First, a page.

Sleeping in the Military: Training for Sleep Deprivation and Designated Nap Times


Regardless of if they're in basic training, deployed, or stationed at home, people in the military can find it difficult to get enough sleep. Long hours, stressful environments, and high rates of conditions like post-traumatic stress disorder all contribute to high rates of sleep issues in the military. In fact, insufficient sleep is so common in the armed forces that 62% of service members (1) average less than six hours of sleep per night.

Quality sleep is vital for physical and mental health, so prioritizing sleep in members of the military is a matter of both safety and national security. Learning to sleep well in stressful environments can help troops maximize readiness and mission execution.

How Soldiers Sleep in Stressful Environments

Research has shown that sleep is vital in maintaining peak athletic performance (2) and quick reaction times (3). A recent update to the Army’s training field manual acknowledges the importance of sleep and includes a new section on sleep readiness (4). The Army lays out three strategies for sleep readiness: creating environments that promote healthy sleep, defining the role of leadership in prioritizing sleep, and planning for periods of insufficient sleep.

While training leadership to prioritize and promote healthy sleep in soldiers is important, the military acknowledges that in many cases sleep deprivation is inevitable. Several strategies are suggested to compensate for sleep deprivation in training and deployment operations.

Power Naps

During missions that require sleep deprivation, the Army suggests naps to increase wakefulness and improve performance. Short power naps are encouraged whenever possible.

If a soldier’s mission allows little time for predictable nighttime sleep, the Army suggests taking the longest nap possible whenever time is available. If necessary, the Army indicates that a combination of napping and caffeine can help servicemembers improve performance on short notice.

Training for Sleep Deprivation

Banking sleep involves sleeping for longer than usual for multiple nights in a row prior to starting a new mission. Sleep banking improves performance and reduces the amount of sleep needed to recover after a mission is completed.

To bank enough sleep, the Army recommends that prior to a mission soldiers get up to 10 hours in bed per night for at least a week. While banking sleep, soldiers should try to go to sleep earlier and wake up at their usual time each morning to avoid disrupting the body’s circadian rhythm.

Physical Fitness and Reverse Training Schedules

Obtaining sufficient exercise is an important part of sleep health. Exercise can help people fall asleep faster (5), decrease nighttime awakenings, and reduce daytime fatigue. It’s important to be careful about when a person exercises though, as exercising too close to bedtime can make it more difficult to fall asleep. The Army recommends 30-minute periods of exercise throughout the day to improve alertness, stopping at least a few hours before lights out.

Another way to counter the effects of sleep deprivation in the military is to use reverse training schedules. Reverse training schedules shift the time of training sessions from the morning to the afternoon. The Army explains that delaying training better aligns with the body’s natural circadian rhythm and allows soldiers more time to sleep in.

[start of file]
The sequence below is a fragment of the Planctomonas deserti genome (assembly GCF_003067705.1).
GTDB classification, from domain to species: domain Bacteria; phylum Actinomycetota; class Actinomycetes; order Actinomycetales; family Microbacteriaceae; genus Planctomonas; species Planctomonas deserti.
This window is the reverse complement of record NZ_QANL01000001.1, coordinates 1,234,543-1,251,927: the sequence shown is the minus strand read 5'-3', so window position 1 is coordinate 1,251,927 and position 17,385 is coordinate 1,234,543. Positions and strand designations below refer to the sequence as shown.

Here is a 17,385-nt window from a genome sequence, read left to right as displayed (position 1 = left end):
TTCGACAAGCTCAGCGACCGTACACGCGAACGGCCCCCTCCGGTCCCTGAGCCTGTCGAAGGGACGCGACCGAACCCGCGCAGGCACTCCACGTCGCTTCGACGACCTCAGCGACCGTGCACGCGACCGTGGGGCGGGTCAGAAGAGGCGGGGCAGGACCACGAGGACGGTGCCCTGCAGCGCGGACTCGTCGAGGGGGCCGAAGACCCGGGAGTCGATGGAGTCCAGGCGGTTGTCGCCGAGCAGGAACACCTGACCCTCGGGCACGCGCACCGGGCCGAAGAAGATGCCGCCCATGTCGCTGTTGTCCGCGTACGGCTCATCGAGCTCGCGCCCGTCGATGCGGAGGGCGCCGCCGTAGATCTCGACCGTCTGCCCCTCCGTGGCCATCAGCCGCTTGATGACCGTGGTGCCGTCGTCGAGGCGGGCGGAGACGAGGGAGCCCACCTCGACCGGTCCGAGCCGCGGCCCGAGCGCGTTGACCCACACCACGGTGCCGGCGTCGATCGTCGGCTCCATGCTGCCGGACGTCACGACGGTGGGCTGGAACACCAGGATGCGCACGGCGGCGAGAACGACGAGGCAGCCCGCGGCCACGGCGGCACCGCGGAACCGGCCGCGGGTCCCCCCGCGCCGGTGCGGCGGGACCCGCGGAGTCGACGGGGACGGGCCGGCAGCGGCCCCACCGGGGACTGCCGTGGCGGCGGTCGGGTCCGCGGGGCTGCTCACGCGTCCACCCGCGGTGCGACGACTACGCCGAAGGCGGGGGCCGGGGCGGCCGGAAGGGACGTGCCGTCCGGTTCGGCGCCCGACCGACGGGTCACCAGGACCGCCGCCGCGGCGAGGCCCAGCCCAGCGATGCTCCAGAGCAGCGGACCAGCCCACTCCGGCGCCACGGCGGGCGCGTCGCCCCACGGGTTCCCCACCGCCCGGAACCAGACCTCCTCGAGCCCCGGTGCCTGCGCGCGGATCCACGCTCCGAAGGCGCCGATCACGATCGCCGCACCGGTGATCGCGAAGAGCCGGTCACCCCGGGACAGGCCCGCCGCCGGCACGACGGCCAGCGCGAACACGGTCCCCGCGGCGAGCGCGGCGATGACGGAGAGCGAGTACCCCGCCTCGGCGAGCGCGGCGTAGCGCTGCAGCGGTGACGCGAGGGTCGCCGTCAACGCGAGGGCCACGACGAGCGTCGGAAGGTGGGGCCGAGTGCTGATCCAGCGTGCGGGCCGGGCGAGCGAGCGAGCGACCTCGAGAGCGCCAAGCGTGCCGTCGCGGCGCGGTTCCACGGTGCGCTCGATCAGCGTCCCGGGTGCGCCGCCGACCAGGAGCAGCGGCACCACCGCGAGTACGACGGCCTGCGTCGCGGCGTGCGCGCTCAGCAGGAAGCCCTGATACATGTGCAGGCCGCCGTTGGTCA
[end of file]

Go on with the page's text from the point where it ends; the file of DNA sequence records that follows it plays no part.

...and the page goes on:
Learning to Fall Asleep Fast

Creating the optimal sleep environment can help soldiers fall asleep fast. Although flexibility is always important in the military, most sleep locations can be improved by taking a few basic steps that help reduce the time it takes to fall asleep:

  • Reduce Noise: Try to nap and sleep as far away from loud noises as possible. When noise is unavoidable, soldiers may benefit from white noise generators and earplugs.
  • Get Comfortable: Whenever possible, increase the comfort of the sleeping area. Finding a cool place to nap helps, as does finding clean and comfortable mattresses and sleeping clothes.
  • Block out Light: Lights out means lights out. Any amount of light can disrupt circadian rhythms and make it more difficult to fall asleep. Blackout curtains, eye masks, or even a hat pulled down over the eyes can help reduce light that can keep soldiers awake.

Tips for Sleep Readiness

Developing good sleep habits before basic training or deployment can reduce sleep issues later on. Military OneSource, a service of the Department of Defense, recommends the following tips for practicing good sleep hygiene (6):

  • Create a Routine: Schedule 60 to 90 minutes to relax before bed every night. Avoid stressful or energizing activities, and find things to do that help you wind down before getting into bed.
  • Turn off Electronics: During your evening routine, avoid television and turn off your smartphone. These electronics can increase alertness and the light from these devices can make it more difficult to fall asleep.
  • Find Relaxation: Find activities that relax your body and mind. Some people find it helpful to listen to soft music, read a book, or take a shower before bed.

The most important part of sleeping in stressful situations is to find strategies that work for you. Try different tips and strategies and see what helps the most. Your body will thank you on your next mission.


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